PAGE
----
The Education Endowment Foundation (EEF) has today published independent evaluations of four EEF-funded projects.
The first two are reports of pilot studies, testing the effectiveness of projects aiming to support early career teachers:
Early Career Support for teachers
50 primary schools and 45 secondary schools took part in pilot studies of three programmes each using a different model for supporting mentoring and the development of Early Career Teachers (ECTs).
Two of the three programmes were developed by the Ambition Institute, and the third by the Chartered College of Teaching. Though disrupted by the Covid-19 closure of schools, the pilot evaluation suggests that all three programmes show some evidence of promise. A key challenge to the feasibility of the approaches was insufficient time
The EEF will continue to support the implementation and evaluation of the Department for Education’s Early Career Framework, which aims to support the professional development of teachers at the start of their career.
The full evaluation report, together with the EEF’s commentary on the findings, is available here.
Mentoring for Early Career Chemistry Teachers
Piloted in 80 schools, Mentoring for Early Career Chemistry Teachers (MECCT) was developed by the Royal Society of Chemistry to improve early careers teachers’ (ECTs) retention by supporting them with their teaching
In this project, ECTs teaching at Key Stages 3 and 4 (with between one and five years’ teaching experience) were paired with a subject-specialist mentor (with over five years’ experience).
Overall, the evaluation found that some participating ECTs felt more supported, reporting that their confidence, knowledge and pedagogical skills had increased. However, there was limited evidence to suggest the programme had improved ECTs’ ability to manage their workload or influenced their intentions to stay in teaching.
The EEF continues to be interested in approaches to supporting ECTs, and interventions that look to improve teacher retention more generally.
The full evaluation report, together with the EEF’s commentary on the findings, is available here. This project was co-funded by the EEF and Wellcome as part of our Improving Science Teaching funding round.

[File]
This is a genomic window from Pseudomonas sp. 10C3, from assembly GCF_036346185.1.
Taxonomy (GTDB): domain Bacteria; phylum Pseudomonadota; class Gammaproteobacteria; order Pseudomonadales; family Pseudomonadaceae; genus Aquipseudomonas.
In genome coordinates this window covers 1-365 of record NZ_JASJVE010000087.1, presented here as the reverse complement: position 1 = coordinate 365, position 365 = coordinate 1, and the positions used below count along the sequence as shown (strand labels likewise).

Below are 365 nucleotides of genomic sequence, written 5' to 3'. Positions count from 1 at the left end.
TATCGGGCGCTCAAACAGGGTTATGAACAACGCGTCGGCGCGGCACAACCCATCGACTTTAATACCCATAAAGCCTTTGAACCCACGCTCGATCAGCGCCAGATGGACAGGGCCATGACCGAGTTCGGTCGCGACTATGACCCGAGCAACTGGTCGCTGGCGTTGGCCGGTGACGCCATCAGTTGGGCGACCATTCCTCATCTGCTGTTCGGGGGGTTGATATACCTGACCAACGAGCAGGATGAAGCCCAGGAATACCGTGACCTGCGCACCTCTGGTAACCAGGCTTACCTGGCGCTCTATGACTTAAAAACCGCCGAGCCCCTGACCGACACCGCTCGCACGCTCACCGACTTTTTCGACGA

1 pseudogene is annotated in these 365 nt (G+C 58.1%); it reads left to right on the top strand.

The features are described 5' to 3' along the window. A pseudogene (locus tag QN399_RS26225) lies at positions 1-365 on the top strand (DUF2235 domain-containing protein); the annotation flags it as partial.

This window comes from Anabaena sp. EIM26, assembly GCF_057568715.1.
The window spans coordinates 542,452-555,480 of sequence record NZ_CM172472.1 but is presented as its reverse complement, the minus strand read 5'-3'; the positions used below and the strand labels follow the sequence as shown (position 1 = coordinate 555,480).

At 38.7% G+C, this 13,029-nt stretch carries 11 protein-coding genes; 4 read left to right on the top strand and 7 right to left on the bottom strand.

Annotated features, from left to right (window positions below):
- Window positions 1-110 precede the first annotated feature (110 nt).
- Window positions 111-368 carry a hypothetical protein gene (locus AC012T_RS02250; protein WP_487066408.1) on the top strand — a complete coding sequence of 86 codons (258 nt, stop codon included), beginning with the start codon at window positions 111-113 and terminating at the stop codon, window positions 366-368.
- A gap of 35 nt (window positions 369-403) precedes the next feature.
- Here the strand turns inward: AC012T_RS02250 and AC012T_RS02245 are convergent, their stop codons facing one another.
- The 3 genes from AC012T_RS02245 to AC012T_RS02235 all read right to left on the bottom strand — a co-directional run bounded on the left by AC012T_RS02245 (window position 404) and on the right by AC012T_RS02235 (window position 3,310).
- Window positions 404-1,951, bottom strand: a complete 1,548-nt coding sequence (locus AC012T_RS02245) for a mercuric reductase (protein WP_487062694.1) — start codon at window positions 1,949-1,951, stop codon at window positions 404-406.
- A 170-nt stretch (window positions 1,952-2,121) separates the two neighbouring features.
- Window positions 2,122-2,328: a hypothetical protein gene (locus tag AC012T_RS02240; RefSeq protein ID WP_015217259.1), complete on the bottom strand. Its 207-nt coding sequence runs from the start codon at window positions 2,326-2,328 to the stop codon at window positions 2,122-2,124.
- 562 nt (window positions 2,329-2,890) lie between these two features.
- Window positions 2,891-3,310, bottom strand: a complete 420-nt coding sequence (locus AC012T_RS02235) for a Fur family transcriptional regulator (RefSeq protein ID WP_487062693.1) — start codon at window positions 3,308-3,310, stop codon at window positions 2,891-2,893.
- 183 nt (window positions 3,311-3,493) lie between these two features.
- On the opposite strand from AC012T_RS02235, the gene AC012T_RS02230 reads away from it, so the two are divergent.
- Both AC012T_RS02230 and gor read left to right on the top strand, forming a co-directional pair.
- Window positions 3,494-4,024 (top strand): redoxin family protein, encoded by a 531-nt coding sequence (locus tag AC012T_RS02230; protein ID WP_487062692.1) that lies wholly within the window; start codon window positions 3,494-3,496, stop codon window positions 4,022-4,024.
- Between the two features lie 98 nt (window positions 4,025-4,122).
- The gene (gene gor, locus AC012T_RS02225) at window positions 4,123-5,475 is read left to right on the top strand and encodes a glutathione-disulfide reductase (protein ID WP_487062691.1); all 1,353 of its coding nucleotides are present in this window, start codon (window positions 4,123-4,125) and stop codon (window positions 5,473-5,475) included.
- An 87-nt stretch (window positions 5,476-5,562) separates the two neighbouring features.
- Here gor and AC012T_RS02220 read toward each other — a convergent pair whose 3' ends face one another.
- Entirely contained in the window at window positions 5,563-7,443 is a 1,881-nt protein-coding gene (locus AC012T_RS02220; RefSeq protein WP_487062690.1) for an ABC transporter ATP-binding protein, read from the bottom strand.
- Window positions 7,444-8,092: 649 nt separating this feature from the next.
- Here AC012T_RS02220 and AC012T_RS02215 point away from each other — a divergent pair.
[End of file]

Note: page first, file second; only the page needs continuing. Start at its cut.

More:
In addition, the EEF has published the evaluation reports of two randomised controlled trials:
Same Day Intervention
73 primary schools and 3,298 Year 5 pupils from Yorkshire and the Humber participated in an EEF trial of Same Day Intervention (SDI)
This programme, developed and delivered by a partnership between Yorkshire and the Humber Maths Hub and Outwood Institute of Education, aims to improve maths attainment for all pupils while narrowing the attainment gap between lower- and higher-attaining pupils
The independent evaluation found that pupils in Same Day Intervention (SDI) schools made, on average, no additional months’ progress compared with those pupils following usual practice in the control group of schools. This result had a moderate-to-high security of 3 ‘padlocks’ on the EEF’s rating scale. The EEF has no plans to fund a further trial.
The full evaluation report is available here, together with the EEF’s commentary.
Helping Handwriting Shine
103 primary schools and 3,734 pupils in Darlington, Leeds, Newcastle and Sheffield took part in this trial of Helping Handwriting Shine.
This programme, developed and delivered by the University of Leeds, aims to train primary teachers and teaching assistants (TAs) to use approaches normally used by occupational therapists to improve pupils’ handwriting.
The independent evaluation found that pupils in Year 2 who experienced the universal intervention made, on average, no additional months’ progress in their overall writing ability compared with those pupils following usual practice in the control group of schools. However, children in Year 5 who experienced the targeted intervention made, on average, +2 months’ additional progress.
The results of the Year 2 universal intervention have a high security rating (4÷5 ‘padlocks’ on the EEF’s rating scale), whereas the results of the Year 5 targeted intervention have a moderate-to-high security rating (3÷5 ‘padlocks’).
The EEF remains interested in trialling approaches that support children’s writing skills.
The full evaluation report is available here, together with the EEF’s commentary